My resume fattens…as my wallet thins
Now that I’ve been laid off for a little over a month, I’ve found all sorts of new and exciting activities that I can add to my resume. Of course, most of these activities require a sizeable investment, but I see it as an investment in my future! Or some such drivel — these career/life coaches are rubbing off on me and not in a good way. Or maybe just rubbing me the wrong way. Whatevs, on with the new skills:
Cross-Country Fence Judge. In the biz, we refer to ourselves as XC Fence Judges, but I thought I’d spell it out for you civilians. I was a XC fence judge at the Horse Trials at Fitch’s Corner. You know you’re impressed. I judged fence #6. A giant carrot with a rabbit head sticking out. Those horse people are a wacky crowd, aren’t they? I wore a swanky, WASP-y straw hat while judging. Though the fact that my hair isn’t blonde, my ancestors didn’t come over on the Mayflower and my last name sounds suspiciously Eastern European kind of blew my cover.
On-camera talent. Yes, I emerged from behind the camera (where I really belong) and onto the set. While the cameras were rolling! More on that in a future post, but suffice it to say, I am meeting with my director later this week. Sounds important, doesnt’ it? Also sounds like my Botox has become a business expense. And that’s a very good thing.
Fence installer. Now that I can judge a fence, why not build one? It’s a learn-as-you-go type of thing. Fence should be completed by Christmas. One hopes. But it should increase our property value (fully fenced backyard!)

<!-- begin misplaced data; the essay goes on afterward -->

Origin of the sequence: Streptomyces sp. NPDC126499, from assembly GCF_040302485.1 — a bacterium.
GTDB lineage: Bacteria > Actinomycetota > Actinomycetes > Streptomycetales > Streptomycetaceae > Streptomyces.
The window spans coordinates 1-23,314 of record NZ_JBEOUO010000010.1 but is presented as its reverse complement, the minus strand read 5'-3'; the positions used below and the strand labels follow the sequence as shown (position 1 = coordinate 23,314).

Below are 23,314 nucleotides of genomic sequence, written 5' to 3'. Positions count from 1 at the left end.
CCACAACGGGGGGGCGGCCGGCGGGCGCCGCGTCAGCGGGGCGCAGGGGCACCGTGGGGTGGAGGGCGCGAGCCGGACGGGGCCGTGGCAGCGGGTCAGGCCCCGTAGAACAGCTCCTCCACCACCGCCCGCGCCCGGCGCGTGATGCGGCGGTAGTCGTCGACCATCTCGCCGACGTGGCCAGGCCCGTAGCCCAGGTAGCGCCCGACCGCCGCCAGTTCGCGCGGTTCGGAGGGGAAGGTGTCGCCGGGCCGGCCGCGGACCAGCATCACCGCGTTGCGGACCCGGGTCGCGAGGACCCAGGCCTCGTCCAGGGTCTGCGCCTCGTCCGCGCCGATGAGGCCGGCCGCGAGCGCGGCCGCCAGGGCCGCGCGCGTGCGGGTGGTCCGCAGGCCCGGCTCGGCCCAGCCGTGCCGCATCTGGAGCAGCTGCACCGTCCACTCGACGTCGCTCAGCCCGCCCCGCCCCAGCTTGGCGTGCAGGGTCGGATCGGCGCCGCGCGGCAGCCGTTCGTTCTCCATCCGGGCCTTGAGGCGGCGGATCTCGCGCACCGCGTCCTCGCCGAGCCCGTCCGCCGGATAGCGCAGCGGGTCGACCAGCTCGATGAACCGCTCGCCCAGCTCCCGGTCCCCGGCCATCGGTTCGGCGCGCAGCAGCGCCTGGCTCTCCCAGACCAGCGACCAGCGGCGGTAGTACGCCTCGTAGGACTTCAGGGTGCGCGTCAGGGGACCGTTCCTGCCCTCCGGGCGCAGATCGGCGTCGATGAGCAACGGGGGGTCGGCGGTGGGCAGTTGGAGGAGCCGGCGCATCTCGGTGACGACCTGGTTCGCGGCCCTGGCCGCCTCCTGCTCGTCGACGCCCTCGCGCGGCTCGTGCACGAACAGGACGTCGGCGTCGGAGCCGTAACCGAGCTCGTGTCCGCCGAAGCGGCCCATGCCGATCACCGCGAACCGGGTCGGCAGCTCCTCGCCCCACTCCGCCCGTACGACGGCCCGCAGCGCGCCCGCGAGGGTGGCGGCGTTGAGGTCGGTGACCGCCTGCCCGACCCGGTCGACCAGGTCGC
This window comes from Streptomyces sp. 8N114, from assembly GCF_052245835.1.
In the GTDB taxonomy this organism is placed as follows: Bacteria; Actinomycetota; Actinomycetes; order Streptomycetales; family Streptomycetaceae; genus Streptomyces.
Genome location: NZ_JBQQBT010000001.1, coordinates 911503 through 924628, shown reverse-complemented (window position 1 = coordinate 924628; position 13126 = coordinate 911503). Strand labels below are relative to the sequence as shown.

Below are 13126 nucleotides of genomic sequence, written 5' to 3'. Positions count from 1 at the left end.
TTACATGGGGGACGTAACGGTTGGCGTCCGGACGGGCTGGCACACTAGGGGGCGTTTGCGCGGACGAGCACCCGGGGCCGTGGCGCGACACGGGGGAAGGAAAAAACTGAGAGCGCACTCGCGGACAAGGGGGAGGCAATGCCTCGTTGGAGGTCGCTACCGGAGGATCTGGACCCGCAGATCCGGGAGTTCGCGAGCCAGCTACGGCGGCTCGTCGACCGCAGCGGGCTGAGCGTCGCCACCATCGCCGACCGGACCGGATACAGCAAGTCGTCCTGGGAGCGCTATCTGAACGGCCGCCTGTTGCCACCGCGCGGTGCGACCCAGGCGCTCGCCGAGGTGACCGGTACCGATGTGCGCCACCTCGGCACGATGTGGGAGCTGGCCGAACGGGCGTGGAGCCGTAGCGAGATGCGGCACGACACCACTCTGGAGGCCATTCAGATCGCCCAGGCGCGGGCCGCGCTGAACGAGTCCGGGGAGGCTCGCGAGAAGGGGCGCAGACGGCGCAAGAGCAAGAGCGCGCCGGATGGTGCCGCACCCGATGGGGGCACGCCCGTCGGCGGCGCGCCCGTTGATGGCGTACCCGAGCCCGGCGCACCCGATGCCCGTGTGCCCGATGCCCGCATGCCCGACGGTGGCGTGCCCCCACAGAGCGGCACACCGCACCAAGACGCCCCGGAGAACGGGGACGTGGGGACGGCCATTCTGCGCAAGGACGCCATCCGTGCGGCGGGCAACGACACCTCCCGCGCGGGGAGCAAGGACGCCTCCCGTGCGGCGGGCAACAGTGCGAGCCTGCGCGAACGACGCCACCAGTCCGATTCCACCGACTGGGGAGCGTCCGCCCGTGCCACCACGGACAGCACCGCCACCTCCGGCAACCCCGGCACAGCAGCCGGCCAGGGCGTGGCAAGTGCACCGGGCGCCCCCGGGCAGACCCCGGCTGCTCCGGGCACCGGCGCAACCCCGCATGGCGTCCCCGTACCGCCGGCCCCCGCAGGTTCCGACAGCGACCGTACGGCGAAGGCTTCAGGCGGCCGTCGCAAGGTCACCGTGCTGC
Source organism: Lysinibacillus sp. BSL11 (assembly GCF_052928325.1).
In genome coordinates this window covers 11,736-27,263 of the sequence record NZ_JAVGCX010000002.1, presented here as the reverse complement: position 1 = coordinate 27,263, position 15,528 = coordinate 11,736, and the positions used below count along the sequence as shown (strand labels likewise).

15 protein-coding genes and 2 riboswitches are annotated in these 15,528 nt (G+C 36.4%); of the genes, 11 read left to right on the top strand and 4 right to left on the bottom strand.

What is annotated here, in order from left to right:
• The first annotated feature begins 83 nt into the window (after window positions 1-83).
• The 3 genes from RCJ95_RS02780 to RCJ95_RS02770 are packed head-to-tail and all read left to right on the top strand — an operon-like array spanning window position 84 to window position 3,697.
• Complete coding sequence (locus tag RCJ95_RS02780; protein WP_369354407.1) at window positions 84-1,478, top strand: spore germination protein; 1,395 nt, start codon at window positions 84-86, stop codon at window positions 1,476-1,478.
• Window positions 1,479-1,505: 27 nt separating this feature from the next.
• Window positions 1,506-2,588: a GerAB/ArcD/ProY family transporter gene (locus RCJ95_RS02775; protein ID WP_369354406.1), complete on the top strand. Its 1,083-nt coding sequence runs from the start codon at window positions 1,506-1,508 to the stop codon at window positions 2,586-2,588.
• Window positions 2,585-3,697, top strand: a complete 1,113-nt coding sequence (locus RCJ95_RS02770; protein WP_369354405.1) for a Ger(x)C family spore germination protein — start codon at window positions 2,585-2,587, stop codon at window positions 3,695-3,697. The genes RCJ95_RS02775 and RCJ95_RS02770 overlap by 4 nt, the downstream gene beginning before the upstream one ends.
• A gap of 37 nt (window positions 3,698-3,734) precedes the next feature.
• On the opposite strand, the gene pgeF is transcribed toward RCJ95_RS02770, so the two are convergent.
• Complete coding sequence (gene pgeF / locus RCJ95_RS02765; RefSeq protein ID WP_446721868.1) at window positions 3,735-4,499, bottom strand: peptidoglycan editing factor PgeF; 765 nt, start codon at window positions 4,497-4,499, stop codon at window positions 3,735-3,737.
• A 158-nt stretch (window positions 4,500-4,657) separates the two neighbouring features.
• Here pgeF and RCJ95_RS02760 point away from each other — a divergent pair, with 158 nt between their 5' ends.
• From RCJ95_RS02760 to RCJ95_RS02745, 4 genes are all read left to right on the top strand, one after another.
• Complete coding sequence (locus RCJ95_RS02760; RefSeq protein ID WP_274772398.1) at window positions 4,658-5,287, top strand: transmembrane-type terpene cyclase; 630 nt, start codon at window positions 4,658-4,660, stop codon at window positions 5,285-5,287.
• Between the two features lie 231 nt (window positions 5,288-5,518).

Failed foster parent of rescue dogs. Totally related to my sudden interest in fence installation. Thumper the Bumper was a great dog, until he decided that he was the alpha of the pack and we were all below him in the hierarchy. When he started stealing food from out of our mouths (yes, you read that right) we knew we were not the best foster home for him. The bumper was assigned a new Nurse Ratched-type of foster mom and we welcomed Jerrie/John/George into our home. For three hours. Who knew he was a flight risk? As soon as we got him into the house, he started jumping from table-top to table-top (yeah, you read that right, too) trying to leap out of the closed windows. Smart he was not. As soon as we took him outside to go to the bathroom, he was off like a shot and ran for five miles without looking back. He was found three days later. He, too, was assigned a new (better) foster home.
Artisanal Organic Farming By-Hand Bug Population Control. While installing my new fence with my handy-dandy new post driver (that’s the red thing in the photo), I became distracted by the war waging between my cucumbers and tomatoes. Cukes were wrapping their killer tendrils around my tomato plants and as I was sending them to their respective corners, I found what I thought was a little baby cuke — until I plucked it and it squished black-green goo all over me and I noticed it had about a hundred legs. Ewww! I threw it in the neighbor’s backyard. But I think there’s a future in my gross-out — slap artisanal, organic and by-hand in front of anything and everybody wants it!
Off – that’s what I meant – getting laid off. Though one of the upsides of getting laid off is that you have a lot more time to get laid. Provided you can maintain your self-esteem and hygiene to a level acceptable by other humans. Six days without a shower and in the same stained sweats may leave you at the same pre-laid off frequency of getting laid.
My initial concern was not getting laid, but reducing my own payroll, ASAP. So I laid off the babysitter and the housekeeper and considered laying off the lawn guys until I thought about how I handled myself around a cotton candy machine. I decided that the lawn guys are one service worth their weight in limbs not lost. They’ve got job security in our household.